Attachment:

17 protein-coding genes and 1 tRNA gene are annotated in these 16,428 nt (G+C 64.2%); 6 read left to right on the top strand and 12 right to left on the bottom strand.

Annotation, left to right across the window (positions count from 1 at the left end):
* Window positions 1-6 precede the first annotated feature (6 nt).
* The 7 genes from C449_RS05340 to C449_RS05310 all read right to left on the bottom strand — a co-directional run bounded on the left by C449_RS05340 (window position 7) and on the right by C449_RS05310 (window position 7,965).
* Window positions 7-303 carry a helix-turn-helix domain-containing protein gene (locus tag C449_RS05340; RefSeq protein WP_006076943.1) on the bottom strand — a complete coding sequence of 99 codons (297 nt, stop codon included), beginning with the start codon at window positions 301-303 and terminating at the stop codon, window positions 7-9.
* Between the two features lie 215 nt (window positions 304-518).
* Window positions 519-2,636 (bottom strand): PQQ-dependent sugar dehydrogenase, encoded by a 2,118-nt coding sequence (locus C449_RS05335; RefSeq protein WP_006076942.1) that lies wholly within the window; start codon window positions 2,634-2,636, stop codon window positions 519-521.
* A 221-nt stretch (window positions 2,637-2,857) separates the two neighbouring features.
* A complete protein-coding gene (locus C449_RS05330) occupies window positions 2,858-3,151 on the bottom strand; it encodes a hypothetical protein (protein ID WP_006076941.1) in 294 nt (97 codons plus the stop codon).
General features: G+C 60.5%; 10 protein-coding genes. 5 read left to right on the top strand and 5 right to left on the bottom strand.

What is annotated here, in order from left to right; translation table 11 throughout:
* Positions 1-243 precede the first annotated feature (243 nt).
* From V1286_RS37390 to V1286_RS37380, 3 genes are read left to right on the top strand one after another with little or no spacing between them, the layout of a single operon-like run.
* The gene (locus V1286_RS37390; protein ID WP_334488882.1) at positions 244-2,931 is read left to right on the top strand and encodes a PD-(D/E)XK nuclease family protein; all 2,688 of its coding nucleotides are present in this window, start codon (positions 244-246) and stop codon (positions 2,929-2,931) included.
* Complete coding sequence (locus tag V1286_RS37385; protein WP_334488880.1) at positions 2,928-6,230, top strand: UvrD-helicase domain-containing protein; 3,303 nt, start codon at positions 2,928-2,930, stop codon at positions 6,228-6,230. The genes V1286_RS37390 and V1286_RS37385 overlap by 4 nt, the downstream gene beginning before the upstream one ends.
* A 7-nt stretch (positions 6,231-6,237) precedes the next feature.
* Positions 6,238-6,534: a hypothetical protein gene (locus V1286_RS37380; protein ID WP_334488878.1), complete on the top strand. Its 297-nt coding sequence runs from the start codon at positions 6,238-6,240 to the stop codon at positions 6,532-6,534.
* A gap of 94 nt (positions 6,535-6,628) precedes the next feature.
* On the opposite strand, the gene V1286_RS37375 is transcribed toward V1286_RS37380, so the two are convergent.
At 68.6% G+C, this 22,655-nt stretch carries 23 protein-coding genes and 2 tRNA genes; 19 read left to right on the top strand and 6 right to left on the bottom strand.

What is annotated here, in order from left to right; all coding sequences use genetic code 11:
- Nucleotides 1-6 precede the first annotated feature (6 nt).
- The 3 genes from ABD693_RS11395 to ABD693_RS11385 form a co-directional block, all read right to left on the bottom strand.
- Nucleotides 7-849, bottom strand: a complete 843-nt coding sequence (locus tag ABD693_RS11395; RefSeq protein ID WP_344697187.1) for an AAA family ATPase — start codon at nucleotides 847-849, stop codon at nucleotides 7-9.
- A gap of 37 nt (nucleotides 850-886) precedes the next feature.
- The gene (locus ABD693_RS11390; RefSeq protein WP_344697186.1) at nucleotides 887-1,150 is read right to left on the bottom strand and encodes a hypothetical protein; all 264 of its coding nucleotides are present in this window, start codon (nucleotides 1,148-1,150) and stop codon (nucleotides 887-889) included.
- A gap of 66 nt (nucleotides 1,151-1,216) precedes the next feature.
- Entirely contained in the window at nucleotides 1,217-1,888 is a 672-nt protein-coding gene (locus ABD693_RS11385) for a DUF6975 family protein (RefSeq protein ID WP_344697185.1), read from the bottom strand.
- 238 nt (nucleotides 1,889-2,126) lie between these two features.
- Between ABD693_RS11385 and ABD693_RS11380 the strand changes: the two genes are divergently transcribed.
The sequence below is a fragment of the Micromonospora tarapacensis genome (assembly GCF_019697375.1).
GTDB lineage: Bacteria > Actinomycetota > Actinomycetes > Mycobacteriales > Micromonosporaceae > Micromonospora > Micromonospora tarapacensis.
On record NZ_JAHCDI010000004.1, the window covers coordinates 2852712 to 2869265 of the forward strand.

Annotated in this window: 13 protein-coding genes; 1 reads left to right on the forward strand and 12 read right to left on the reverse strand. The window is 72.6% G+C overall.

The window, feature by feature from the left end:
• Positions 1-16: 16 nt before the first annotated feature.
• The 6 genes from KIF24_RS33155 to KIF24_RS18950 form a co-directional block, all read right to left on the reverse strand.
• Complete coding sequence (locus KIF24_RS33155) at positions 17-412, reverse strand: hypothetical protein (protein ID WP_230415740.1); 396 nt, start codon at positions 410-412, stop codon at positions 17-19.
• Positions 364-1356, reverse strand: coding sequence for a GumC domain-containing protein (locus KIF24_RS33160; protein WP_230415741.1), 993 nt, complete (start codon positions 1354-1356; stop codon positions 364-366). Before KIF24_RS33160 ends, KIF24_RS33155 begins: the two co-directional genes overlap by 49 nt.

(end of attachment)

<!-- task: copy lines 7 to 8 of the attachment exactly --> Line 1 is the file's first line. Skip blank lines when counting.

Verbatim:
* Window positions 519-2,636 (bottom strand): PQQ-dependent sugar dehydrogenase, encoded by a 2,118-nt coding sequence (locus C449_RS05335; RefSeq protein WP_006076942.1) that lies wholly within the window; start codon window positions 2,634-2,636, stop codon window positions 519-521.
* A 221-nt stretch (window positions 2,637-2,857) separates the two neighbouring features.